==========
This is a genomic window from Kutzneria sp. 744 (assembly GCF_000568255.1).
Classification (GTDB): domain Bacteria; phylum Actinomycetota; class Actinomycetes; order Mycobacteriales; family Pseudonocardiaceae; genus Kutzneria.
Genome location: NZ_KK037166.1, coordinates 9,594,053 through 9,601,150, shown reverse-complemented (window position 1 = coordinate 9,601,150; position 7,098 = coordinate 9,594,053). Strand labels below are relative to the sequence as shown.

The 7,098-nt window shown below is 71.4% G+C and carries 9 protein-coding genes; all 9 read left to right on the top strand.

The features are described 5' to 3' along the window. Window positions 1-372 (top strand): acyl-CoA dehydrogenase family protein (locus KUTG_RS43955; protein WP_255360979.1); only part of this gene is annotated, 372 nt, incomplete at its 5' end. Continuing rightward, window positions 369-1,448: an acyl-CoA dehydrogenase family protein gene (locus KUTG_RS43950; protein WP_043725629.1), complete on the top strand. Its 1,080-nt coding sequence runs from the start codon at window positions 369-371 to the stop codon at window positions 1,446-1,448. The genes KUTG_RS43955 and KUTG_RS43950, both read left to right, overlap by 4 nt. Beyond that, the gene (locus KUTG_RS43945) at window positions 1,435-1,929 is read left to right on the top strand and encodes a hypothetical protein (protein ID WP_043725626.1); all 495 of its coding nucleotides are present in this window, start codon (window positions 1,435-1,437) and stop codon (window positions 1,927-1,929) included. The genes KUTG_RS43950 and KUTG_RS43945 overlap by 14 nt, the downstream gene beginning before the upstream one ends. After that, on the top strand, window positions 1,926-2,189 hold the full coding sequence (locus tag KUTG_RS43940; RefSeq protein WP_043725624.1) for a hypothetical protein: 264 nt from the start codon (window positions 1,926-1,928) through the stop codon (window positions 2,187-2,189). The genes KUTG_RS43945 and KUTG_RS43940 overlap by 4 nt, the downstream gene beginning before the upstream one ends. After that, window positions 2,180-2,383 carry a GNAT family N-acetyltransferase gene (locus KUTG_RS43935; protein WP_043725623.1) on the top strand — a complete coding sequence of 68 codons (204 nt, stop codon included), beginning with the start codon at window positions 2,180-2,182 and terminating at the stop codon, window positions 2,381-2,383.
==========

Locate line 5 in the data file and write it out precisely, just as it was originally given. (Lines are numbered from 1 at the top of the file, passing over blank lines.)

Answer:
The features are described 5' to 3' along the window. Window positions 1-372 (top strand): acyl-CoA dehydrogenase family protein (locus KUTG_RS43955; protein WP_255360979.1); only part of this gene is annotated, 372 nt, incomplete at its 5' end. Continuing rightward, window positions 369-1,448: an acyl-CoA dehydrogenase family protein gene (locus KUTG_RS43950; protein WP_043725629.1), complete on the top strand. Its 1,080-nt coding sequence runs from the start codon at window positions 369-371 to the stop codon at window positions 1,446-1,448. The genes KUTG_RS43955 and KUTG_RS43950, both read left to right, overlap by 4 nt. Beyond that, the gene (locus KUTG_RS43945) at window positions 1,435-1,929 is read left to right on the top strand and encodes a hypothetical protein (protein ID WP_043725626.1); all 495 of its coding nucleotides are present in this window, start codon (window positions 1,435-1,437) and stop codon (window positions 1,927-1,929) included. The genes KUTG_RS43950 and KUTG_RS43945 overlap by 14 nt, the downstream gene beginning before the upstream one ends. After that, on the top strand, window positions 1,926-2,189 hold the full coding sequence (locus tag KUTG_RS43940; RefSeq protein WP_043725624.1) for a hypothetical protein: 264 nt from the start codon (window positions 1,926-1,928) through the stop codon (window positions 2,187-2,189). The genes KUTG_RS43945 and KUTG_RS43940 overlap by 4 nt, the downstream gene beginning before the upstream one ends. After that, window positions 2,180-2,383 carry a GNAT family N-acetyltransferase gene (locus KUTG_RS43935; protein WP_043725623.1) on the top strand — a complete coding sequence of 68 codons (204 nt, stop codon included), beginning with the start codon at window positions 2,180-2,182 and terminating at the stop codon, window positions 2,381-2,383.